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Reporter's Notebook: Shoe Shopping, Shoe Screening

The upside of attending a convention in New York City is that, unlike Boston, when reporters have down time, they can do some great shopping.

It's unknown whether it was a school-year scheduling coincidence or the city planned it, which is not something anyone should put past businessman-turned-mayor Michael Bloomberg, but this week is tax-free shopping week in the city. All purchases of clothing and accessories under $110 apiece are free of the 8.5 percent sales tax the city normally charges.

That means that the 50,000 delegates, media and other visitors here for the Republican National Convention can get some great deals on all kinds of apparel that just isn't sold back home.

This reporter had no problem buying skirts, a hat and a bag at bargain prices, but the elusive perfect pair of shoes could not be found. Having read that one enterprising Republican woman was selling T-shirts that said "Republicans for Manolo, Republicans for Bush," the thought of trying to purchase a pair of designer shoes was discouraging for a woman not working on a Republican budget. Surely, something wonderful can be found for something less than Blahnik's average $400 price, and if the weather keeps up, the effort will be made.

Of course, finding the perfect pair of shoes doesn't mean everyone will appreciate them. Like all good New York-based reporters, Liza Porteus carries her nice shoes in a bag to be pulled out once she arrives at her destination.

But with security at an all-time high for the convention, Liza's Steve Madden shoes got more than a once-over by security screeners in front of Madison Square Garden.

Packed in her bookbag were strappy sandals with silver heels, which the screener pulled out and seemingly jokingly said, "You know, this could be used as a weapon."

Looking down and seeing Liza wearing the flip-flops -- the same ones she wore at the Democratic convention in Boston last month -- she dons for travel between the convention center and the media workspace, the security guard gave a sideways glance before Liza assured him that while the shoes looked lethal, they surely were not.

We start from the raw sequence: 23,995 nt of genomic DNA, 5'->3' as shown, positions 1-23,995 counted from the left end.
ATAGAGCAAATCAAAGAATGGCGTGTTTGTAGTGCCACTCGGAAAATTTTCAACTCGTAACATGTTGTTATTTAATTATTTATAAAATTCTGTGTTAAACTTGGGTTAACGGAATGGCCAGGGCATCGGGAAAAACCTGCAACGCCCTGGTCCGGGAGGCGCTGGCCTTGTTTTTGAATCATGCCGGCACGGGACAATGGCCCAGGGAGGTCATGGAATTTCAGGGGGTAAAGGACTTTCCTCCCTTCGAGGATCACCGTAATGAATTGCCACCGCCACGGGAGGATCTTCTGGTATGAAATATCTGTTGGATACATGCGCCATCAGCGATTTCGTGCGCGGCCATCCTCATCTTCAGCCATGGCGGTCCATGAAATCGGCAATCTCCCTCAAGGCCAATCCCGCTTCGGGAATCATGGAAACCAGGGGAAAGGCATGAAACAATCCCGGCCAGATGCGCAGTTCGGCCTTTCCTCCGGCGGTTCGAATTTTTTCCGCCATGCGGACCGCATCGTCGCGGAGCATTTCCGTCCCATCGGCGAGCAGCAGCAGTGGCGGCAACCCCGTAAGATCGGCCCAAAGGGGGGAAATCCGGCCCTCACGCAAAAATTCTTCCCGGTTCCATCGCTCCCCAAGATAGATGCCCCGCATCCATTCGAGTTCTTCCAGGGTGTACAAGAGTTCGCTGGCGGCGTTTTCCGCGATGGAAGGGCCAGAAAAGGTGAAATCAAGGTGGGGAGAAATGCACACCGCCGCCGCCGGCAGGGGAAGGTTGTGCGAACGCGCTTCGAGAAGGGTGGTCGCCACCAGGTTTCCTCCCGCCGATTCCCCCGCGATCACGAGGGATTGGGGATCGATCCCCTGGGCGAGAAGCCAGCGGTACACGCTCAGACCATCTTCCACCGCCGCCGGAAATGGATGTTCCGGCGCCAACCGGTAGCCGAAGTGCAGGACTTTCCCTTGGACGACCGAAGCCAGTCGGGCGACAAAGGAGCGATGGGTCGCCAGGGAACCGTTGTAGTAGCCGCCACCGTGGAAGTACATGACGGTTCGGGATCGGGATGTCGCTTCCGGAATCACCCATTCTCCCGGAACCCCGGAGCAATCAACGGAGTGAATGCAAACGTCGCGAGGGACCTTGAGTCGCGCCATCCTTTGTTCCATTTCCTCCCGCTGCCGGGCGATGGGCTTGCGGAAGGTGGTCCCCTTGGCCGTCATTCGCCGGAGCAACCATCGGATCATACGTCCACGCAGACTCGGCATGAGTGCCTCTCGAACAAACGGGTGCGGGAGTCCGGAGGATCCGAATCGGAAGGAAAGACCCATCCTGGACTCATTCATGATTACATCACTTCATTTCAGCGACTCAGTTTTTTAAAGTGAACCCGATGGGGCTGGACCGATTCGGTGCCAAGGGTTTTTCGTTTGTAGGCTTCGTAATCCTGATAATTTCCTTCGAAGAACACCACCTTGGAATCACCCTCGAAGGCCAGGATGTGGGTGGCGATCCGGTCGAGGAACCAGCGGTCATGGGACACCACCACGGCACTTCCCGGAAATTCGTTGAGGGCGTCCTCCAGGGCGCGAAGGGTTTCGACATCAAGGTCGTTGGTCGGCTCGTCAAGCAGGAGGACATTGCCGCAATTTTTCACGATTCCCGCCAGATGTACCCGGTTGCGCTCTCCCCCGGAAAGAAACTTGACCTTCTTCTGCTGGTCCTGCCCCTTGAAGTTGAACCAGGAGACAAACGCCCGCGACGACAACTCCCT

Also raising suspicion, Liza was carrying around four bottles of water and two containers of orange juice in her bag. Battling a cold all week and entering a stadium void of any concessions, the intrepid reporter took every precaution to make sure she was operating at peak performance. No police officer can fault her that. At least, she said, the police in New York let guests bring water into the Garden, a luxury that was not permitted in Boston.

On day two of the convention, reporter Peter Brownfeld started to wear out the soles of his wellworn and heelless shoes, chasing protesters around and hiking from Chinatown to Midtown.

Peter's shoe selection was more practical than the other reporters, perhaps because he knew he was headed into unknown territory. Coming across a protest in Chinatown, Peter struck up a conversation with a veteran demonstrator who warned him to be prepared for violence and offered him a number for legal aid in case he should be arrested.

Peter said he didn't think that would be necessary -- after all, with rubber soles, he could just run if things got to out of hand. Besides, as a member of the media, he was pretty sure he would not face too much trouble from the police. The protester accepted Peter's explanation but not before warning again that tear gas and baton blows might be coming from the "sea of stick and pork."

Peter later had second thoughts about whether the police would cause him trouble. As the protest made its way to lower Manhattan, the officers surrounding the demonstration scowled at the protesters and even heckled them at times. One cop confronted Peter and demanded that he show him his press credentials in order to enter Thomas Paine Park.

Peter, of course, knew that credentials are not needed to enter a public park and told the police officer as much. The cop, Peter said, had no answer. When Peter told the cop he had no right to ask for Peter's work ID, the policeman left in a huff, mumbling, "Fine, if you’re going to fight about it."

While Peter may decide against shopping for new shoes, he may want to take a look at the Bush-Cheney '04 and Republican Party collectible buttons. But, if he does, reporter Kelley Vlahos warns he may find himself in another political debate of sorts.

One vendor selling a ubiquitous collection of buttons at one of the conventioneers' hotel lobbies was not a Republican, and had a lot to say about that fact. The gentleman, who did not want to be named, told Kelley that he used to be a Republican for many years, but the party began "taking some really extreme positions on social issues."

The unnamed vendor told Kelley that he felt like the "Republican Party deserted me. They moved too far to the right. I've felt more at home with Democrats."

Nonetheless, the guy continues to hawk his wares on both sides of the political aisle, and like any true businessman, quickly cut off discussion of his personal views about the Republican Party when a delegate approached his button-laden table.

Despite the grumblings of locals, the arrests of protesters and the unfortunate scent of the summer subway, things have been pretty tame in New York City. The sidewalks, hotels and stores are full, the delegates are getting quite a fair share of food and drink, and each day's convention activities run about three hours shorter than the Democratic event last month, leaving plenty of extra time to pursue the perfect pair of shoes.